Originally published in The Akron Beacon Journal

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Monday, October 25, 1993



Beacon Journal staff writer

Three men in suits and ties sat at a table in the Stark County Board of Elections last week, poring over the results of the November 1989 vote on a 0.5 percent county piggyback sales tax.

They weren't curious about the outcome. They knew the tax had lost 64,305 to 37,169.

It was the precinct-by-precinct vote they were after. Neighborhoods that had voted most heavily in favor of the tax would not be targeted by volunteers passing out fliers against a new, 1.0 percent sales tax on the Nov. 2 ballot.

"If everybody in Hills & Dales voted for the tax (in 1989), then there's no point in us going up there now," said Richard J. Wingerter.

Wingerter is a leader of the Stark Committee for the Right to Vote, a loosely knit citizens group whose referendum petition drive last year resulted in the repeal of the sales tax. The group is working to keep it off the tax rolls again.

Wingerter, 61, of Plain Township, is an unlikely candidate for leadership of a taxpayer revolt.

A retired Marlington middle school teacher, Wingerter wasn't involved in local politics until he attended public hearings in January 1991 on a proposal by county commissioners to approve the tax without a vote.

Wingerter didn't think that was right. "I don't think elected officials at the local level should have the power to tax without a vote."

When the three then-commissioners -- Tom Rice, Patti Miller and Mary Cirelli -- went ahead and imposed the tax, Wingerter and several others founded BEST -- Better Economy through Sensible Taxation -- to back a referendum vote on the issue.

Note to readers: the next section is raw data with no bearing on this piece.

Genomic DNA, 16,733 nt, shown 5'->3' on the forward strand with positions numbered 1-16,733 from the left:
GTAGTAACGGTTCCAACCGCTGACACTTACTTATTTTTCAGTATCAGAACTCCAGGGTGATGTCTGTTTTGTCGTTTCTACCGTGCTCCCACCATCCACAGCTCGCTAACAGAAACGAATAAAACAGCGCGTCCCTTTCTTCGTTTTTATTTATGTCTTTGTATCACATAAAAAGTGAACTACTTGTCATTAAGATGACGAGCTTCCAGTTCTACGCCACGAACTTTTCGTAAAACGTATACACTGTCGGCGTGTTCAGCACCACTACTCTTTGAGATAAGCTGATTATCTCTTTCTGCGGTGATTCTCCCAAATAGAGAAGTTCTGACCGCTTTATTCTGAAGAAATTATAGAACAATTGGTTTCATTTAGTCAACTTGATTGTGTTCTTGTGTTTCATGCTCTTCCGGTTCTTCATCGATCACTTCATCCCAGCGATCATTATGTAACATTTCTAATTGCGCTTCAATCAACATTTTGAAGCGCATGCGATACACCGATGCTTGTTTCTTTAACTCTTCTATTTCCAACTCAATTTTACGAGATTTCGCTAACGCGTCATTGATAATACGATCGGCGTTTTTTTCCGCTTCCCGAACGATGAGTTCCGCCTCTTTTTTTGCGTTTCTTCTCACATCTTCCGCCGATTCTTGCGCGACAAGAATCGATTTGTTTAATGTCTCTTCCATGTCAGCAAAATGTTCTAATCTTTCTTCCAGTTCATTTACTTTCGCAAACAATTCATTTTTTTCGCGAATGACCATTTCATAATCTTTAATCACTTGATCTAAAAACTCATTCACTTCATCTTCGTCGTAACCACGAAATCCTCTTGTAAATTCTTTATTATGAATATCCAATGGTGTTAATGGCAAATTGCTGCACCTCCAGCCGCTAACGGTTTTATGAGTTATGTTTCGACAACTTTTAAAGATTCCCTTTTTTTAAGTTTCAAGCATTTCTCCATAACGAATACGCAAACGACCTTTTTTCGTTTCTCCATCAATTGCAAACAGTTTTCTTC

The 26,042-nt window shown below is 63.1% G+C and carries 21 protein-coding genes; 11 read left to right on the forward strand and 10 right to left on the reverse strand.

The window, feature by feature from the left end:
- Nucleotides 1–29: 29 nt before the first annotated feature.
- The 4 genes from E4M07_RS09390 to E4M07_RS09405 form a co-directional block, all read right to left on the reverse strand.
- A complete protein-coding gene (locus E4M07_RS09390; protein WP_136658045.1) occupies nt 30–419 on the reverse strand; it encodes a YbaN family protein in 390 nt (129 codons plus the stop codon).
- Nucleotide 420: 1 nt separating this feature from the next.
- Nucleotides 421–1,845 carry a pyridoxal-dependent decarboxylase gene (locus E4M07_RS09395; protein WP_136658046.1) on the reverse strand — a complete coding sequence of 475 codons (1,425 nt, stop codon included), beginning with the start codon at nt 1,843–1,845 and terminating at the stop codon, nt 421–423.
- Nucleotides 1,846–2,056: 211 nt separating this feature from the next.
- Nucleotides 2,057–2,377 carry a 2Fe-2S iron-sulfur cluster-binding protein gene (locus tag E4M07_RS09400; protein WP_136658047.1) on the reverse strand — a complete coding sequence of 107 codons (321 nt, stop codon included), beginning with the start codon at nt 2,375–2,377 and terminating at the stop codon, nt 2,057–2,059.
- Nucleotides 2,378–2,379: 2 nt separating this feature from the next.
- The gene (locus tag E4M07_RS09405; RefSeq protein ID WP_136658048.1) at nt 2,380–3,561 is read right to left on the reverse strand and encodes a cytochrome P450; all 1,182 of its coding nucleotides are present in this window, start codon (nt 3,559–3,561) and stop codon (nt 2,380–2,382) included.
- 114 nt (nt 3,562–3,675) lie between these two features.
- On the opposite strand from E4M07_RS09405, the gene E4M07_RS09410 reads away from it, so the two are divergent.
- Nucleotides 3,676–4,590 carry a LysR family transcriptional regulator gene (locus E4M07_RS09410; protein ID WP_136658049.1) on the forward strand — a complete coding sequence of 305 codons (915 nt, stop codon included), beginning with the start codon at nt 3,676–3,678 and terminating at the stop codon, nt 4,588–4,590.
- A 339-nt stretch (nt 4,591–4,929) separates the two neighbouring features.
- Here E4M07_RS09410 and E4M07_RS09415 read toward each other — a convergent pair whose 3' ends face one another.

By August 1991, the group had managed to gather the more than 13,000 signatures needed. But the issue was kept off the ballot on a technicality. Thomas Heatherly, who had met Wingerter at the public hearings on the tax and helped establish BEST, was angry.

"They (the election board) applied the statutes against the will of the people," said Heatherly, 48, a self-employed financial planner.

Discouraged by the rejection of the petition, the BEST group was in disarray. It lost one of its leaders when Wingerter decided to challenge Tom Rice in the Republican primary for commissioner.

In early 1992, Betty Jane Wyandt of Canton decided it was time to start from scratch.

Joined by Heatherly and several other BEST veterans, Wyandt founded the Committee for the Right to Vote.

"That's what we were after -- to get the right to vote on these issues," she said.

The job of making sure the new committee didn't make any mistakes was assigned to A.L. Coppock, a close friend of Wyandt.

Over the next six months Wyandt, Coppock and Heatherly attended every public event they could think of, gathering signatures. By the August deadline, they had more than 18,000 -- about 5,000 more than required.

In November, the tax was repealed by nearly 2-to-1.

A victory like that usually spells the end of a tax revolt. But instead of disbanding, the Committee for the Right to Vote grew stronger both in numbers and savvy.

For that, the commissioners get a lot of the credit -- or blame -- by providing the group with a new issue to rally around.

On March 25, the commissioners approved a $10 increase in the license plate fees. This time the group faced a more daunting task: They had only 30 days to gather the names for a referendum.

When it turned in 22,000 names -- more than 10 percent of all the registered voters in the county -- many political veterans were stunned.

"Frankly, I was more than a little shocked," said Roy Gutierrez, chairman of the Stark County Democratic Party.

Several months later, commissioners rescinded the fee hike. The committee leaders acknowledge they couldn't have gotten so many signatures without help.